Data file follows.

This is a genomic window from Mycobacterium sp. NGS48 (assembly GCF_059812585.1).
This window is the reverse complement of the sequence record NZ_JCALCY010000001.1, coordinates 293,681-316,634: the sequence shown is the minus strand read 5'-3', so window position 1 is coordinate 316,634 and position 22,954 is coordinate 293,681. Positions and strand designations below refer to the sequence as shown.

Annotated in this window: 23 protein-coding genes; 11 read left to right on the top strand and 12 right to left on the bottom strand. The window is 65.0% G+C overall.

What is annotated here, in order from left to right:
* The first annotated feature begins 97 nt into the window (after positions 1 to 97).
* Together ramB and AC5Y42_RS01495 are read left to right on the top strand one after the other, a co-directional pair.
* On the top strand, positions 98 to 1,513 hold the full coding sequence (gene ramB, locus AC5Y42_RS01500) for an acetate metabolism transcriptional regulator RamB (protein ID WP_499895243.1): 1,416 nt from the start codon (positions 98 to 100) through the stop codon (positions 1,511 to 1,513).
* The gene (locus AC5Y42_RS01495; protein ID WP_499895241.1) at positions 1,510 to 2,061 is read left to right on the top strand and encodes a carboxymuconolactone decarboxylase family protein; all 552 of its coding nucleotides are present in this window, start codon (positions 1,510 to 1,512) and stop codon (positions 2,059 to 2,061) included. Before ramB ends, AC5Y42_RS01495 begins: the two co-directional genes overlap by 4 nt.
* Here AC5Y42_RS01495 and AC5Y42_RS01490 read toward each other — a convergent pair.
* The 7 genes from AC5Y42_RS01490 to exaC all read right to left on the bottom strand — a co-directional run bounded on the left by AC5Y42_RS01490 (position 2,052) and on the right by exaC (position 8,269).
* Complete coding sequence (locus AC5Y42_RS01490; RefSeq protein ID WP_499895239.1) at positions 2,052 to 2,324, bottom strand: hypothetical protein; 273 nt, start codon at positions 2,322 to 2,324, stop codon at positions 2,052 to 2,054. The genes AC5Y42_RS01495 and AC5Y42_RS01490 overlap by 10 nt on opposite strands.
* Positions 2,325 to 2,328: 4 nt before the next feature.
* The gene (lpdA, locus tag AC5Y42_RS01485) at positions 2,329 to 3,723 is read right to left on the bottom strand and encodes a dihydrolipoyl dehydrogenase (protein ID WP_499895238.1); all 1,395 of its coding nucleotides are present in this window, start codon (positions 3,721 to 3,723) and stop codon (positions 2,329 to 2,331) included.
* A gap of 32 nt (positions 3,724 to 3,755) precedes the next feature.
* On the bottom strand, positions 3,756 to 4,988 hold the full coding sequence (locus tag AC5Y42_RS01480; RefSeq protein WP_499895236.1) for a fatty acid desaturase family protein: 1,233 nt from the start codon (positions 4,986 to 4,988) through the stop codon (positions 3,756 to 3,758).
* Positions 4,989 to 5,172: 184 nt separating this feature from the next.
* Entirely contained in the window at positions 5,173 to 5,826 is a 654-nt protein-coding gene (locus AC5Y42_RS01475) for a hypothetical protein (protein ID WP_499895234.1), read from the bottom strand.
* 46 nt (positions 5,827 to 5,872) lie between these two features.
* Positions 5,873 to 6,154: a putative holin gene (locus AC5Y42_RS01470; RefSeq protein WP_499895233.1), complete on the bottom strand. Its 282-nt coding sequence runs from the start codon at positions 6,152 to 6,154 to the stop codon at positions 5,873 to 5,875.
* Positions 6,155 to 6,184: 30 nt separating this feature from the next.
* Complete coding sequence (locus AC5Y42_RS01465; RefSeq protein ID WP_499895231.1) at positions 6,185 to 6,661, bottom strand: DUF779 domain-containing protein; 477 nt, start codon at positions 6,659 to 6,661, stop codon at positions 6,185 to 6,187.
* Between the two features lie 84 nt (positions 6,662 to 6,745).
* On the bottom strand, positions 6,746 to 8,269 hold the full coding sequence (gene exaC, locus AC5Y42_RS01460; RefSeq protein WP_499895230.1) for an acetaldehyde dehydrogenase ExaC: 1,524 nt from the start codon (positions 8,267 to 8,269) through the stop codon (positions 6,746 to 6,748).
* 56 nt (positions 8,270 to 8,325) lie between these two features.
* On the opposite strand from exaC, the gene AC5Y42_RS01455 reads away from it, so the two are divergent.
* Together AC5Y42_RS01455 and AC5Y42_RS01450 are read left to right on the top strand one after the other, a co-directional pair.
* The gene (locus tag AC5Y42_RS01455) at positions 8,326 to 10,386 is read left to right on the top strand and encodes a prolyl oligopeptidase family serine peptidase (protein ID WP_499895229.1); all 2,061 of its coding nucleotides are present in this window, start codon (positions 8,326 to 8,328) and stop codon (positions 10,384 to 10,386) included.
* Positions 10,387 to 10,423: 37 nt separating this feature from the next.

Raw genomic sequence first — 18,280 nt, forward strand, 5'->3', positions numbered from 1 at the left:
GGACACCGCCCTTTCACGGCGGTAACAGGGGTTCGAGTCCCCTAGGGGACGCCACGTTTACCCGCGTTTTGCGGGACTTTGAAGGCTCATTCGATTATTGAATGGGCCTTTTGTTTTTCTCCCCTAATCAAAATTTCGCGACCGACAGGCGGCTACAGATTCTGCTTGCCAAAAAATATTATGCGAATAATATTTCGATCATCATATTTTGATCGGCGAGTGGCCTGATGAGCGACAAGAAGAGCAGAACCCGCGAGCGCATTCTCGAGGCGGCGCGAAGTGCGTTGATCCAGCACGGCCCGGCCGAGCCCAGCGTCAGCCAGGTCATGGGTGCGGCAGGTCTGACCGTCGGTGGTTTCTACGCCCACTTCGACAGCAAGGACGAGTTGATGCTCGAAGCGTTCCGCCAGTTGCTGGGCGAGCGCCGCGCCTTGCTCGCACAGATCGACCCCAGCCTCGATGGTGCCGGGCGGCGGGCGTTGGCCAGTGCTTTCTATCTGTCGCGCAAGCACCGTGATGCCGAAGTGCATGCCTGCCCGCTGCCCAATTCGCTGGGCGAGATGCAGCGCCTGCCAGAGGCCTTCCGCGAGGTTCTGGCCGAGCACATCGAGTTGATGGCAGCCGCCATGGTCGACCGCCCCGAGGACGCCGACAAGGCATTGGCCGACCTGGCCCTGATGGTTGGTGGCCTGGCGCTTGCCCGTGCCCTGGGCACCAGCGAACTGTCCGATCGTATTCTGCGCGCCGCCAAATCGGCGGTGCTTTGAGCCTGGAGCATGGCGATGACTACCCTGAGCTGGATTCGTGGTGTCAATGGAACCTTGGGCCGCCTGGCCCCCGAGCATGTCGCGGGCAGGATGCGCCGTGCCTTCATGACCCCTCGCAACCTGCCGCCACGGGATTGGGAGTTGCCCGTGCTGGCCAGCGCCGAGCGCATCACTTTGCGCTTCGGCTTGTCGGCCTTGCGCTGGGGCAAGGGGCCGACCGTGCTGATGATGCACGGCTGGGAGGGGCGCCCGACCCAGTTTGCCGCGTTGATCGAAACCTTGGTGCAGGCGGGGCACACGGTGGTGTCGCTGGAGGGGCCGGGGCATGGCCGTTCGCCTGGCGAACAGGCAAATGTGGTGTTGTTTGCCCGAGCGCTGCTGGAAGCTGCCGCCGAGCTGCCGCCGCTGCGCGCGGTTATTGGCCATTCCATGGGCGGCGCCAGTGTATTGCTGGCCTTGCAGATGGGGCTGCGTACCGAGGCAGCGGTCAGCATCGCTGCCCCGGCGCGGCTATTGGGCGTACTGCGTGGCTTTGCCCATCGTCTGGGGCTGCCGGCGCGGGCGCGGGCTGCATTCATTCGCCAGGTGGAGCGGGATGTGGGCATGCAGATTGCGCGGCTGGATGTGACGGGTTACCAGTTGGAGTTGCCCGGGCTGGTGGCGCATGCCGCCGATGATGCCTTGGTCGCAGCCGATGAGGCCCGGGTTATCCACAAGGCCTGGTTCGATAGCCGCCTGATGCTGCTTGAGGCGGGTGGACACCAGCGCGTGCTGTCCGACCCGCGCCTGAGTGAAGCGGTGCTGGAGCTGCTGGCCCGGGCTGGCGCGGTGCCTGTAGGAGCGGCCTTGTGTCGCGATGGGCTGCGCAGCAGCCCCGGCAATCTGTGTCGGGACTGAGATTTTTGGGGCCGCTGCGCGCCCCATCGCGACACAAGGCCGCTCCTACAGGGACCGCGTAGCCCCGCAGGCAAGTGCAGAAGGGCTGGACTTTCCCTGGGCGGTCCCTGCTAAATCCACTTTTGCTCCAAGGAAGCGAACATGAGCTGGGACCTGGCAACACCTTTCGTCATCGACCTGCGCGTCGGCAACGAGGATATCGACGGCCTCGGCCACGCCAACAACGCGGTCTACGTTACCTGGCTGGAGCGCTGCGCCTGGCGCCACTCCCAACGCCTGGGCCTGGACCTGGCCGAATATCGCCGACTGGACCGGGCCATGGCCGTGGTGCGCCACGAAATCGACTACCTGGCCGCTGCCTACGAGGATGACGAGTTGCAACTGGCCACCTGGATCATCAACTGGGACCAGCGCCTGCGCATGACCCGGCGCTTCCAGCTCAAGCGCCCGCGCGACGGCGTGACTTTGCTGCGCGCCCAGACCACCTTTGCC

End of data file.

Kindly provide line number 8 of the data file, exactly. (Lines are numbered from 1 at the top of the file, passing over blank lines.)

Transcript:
* The gene (locus AC5Y42_RS01495; protein ID WP_499895241.1) at positions 1,510 to 2,061 is read left to right on the top strand and encodes a carboxymuconolactone decarboxylase family protein; all 552 of its coding nucleotides are present in this window, start codon (positions 1,510 to 1,512) and stop codon (positions 2,059 to 2,061) included. Before ramB ends, AC5Y42_RS01495 begins: the two co-directional genes overlap by 4 nt.